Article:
These 16 trunks that were diverted to an NSA room carried everything that passed on AT&T’s networks in that region. Cell and regular phone calls; web pages visits; emails (whether your account is hosted through AT&T/ComCast or not)–everything.
Such rooms are also generally hubs for interstate and international communications.
Who’s the Patriot?
The timing of construction on these rooms corresponded suspiciously to the bidding of various TIA contracts. The office of the Inspector General wrote off implications of wiretapping in these secret rooms, saying the purpose was “research” using “artificial synthetic data”.
But the class-action lawsuit, filed by the Electronic Frontier Foundation against AT&T for violating FISA, was put on hold following an invocation of the “executive state secrets privilege.”
The testimony in the lawsuit could “cause exceptionally grave damage to the national security of the United States,” according to Direction of National Intelligence John Negroponte.
Plans for this room labeled it “#3”, suggesting it was the third of its kind. Other “secret rooms” were suspected to have been installed in AT&T’s other major switching facilities throughout the U.S.
Was AT&T simply performing their patriotic duty?
Under FISA, AT&T’s participation in this act makes them liable to at least everyone in their 70 million subscriber base. At $100 a day per subscriber for over four years, AT&T is liable for two and a half trillion dollars; an amount that can sink even the mightiest corporate giant.
The Bush administration has argued that telecommunication companies should not be punished for cooperating with the government in good faith. To this, retroactive immunity for all companies was included in a bill that would amend the 2008 “Protect America Act”.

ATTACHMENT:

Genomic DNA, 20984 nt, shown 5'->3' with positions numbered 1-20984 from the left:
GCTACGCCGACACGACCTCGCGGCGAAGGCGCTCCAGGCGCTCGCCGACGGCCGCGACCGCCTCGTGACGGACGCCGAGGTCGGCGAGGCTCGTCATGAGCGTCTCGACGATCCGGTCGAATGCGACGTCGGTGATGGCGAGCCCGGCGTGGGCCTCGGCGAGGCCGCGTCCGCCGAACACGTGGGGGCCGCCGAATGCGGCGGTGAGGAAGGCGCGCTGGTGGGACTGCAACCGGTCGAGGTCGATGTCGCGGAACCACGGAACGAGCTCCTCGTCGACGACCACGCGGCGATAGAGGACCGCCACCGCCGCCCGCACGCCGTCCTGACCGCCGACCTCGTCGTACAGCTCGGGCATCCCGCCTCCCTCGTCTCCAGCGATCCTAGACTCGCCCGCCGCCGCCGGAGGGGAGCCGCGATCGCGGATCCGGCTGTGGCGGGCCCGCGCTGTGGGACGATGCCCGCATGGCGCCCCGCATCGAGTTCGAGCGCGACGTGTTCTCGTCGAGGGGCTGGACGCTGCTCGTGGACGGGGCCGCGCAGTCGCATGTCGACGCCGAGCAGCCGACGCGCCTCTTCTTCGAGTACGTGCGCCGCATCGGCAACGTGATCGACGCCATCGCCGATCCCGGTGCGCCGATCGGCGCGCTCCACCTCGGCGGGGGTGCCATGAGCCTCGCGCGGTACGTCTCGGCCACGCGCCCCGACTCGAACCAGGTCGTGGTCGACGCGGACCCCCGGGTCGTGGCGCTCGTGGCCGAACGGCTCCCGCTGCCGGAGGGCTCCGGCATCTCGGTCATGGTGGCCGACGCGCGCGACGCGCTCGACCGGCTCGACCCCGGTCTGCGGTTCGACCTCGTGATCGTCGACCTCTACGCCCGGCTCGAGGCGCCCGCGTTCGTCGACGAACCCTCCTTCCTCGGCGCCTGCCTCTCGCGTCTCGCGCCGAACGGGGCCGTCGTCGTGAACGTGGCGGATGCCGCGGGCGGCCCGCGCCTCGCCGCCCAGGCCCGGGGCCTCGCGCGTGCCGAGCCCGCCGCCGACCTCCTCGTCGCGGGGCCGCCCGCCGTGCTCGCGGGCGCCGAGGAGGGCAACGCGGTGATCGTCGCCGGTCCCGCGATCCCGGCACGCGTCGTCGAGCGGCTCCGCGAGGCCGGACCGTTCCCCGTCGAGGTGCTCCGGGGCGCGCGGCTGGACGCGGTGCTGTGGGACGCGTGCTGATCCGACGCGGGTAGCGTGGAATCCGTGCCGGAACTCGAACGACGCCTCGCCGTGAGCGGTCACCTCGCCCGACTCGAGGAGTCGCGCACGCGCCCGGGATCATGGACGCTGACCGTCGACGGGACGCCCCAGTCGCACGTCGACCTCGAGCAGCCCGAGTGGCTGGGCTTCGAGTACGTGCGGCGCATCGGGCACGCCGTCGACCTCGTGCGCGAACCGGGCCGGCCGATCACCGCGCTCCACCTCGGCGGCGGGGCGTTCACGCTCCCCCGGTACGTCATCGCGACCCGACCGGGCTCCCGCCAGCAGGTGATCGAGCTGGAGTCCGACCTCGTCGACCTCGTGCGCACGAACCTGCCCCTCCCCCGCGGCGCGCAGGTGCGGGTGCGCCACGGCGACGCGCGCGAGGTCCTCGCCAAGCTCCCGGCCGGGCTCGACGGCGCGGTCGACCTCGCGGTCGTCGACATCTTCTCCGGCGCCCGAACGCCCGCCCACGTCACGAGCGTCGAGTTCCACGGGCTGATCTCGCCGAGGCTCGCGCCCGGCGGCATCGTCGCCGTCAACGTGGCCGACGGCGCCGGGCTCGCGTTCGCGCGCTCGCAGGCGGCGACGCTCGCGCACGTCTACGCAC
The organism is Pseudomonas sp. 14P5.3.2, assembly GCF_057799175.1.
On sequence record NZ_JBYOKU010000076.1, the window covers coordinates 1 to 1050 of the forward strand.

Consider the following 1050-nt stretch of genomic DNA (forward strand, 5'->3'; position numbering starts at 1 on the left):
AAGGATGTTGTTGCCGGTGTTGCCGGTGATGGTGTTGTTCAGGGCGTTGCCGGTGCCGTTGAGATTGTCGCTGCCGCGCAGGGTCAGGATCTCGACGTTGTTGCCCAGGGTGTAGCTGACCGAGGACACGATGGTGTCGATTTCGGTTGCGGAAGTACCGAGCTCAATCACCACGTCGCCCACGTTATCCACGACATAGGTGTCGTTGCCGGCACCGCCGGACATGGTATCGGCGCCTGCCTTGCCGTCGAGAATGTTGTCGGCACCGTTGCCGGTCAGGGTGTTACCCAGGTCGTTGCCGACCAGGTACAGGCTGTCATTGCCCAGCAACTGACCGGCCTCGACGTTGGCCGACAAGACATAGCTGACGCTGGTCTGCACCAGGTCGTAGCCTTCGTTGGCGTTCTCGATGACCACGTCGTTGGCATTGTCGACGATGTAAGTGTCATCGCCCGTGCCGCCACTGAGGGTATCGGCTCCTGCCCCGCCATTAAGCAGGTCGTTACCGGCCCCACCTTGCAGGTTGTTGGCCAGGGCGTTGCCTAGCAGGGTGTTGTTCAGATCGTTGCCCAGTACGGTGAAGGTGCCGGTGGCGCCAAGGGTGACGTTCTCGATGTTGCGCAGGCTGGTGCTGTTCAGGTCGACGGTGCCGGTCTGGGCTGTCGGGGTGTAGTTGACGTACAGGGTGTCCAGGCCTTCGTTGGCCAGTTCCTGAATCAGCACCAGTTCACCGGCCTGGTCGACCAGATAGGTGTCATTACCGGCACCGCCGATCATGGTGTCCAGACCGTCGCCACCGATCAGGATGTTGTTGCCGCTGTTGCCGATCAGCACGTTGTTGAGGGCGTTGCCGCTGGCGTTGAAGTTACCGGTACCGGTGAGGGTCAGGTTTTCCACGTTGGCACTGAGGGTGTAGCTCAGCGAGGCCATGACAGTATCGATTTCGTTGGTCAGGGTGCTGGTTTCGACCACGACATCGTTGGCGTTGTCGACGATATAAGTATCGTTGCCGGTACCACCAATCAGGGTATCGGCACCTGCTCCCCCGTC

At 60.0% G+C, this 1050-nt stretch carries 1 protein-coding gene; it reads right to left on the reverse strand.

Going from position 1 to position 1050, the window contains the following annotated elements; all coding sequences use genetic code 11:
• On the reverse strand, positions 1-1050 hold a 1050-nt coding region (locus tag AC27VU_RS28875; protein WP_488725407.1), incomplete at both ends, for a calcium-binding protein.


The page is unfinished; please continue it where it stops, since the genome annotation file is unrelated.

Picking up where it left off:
This amendment was subsequently shot down by the House of Representatives.
A Sinister Setback
On March 14th, the U.S. House of Representatives did approve a bittersweet amendment to FISA. The amendment legalizes domestic surveillance without a warrant, provided no single person is “targeted”.
The bill does not provide retroactive immunity to telecoms. The Bush administration has promised to veto any amendment that does not provide this immunity.
What does it take to protect America, or any other nation, for that matter? While we cannot deny the need for law enforcement to foresee trouble, how can a project such as TIA provide a guarantee that it will not later serve a more sinister purpose?
When the fourth amendment was drawn up, the U.S. didn’t have telephones, much less the concepts of Internet Relay Chat (IRC). When Thomas Jefferson tried to mitigate the Barbary threat, he didn’t have to worry about agents of Tripoli being supplanted within the populace.
Benedict Arnold fought numerous successful campaigns for the United States’ revolution, yet he is forever known for his attempt to hand the fort at West Point over to the British.
We have marred traitors before and sent them peaceably on their way. Is AT&T that different?
If we say that it’s ok to perform these kind of data-mining experiments, are we leaving the door open for another system similar to TIA?
The ongoing democratic experiment continues to drive across uncharted territory, producing–like forks in the road–a plethora of questions that need to be answered.
The turns we take here–whether or not to forgive AT&T, Verizon, MCI, etc., and to what degree we hold the NSA and the office of the President responsible–will affect the way our privacy is handled for generations.
What do you think of the wiretapping fiasco? Share your thoughts in the comments!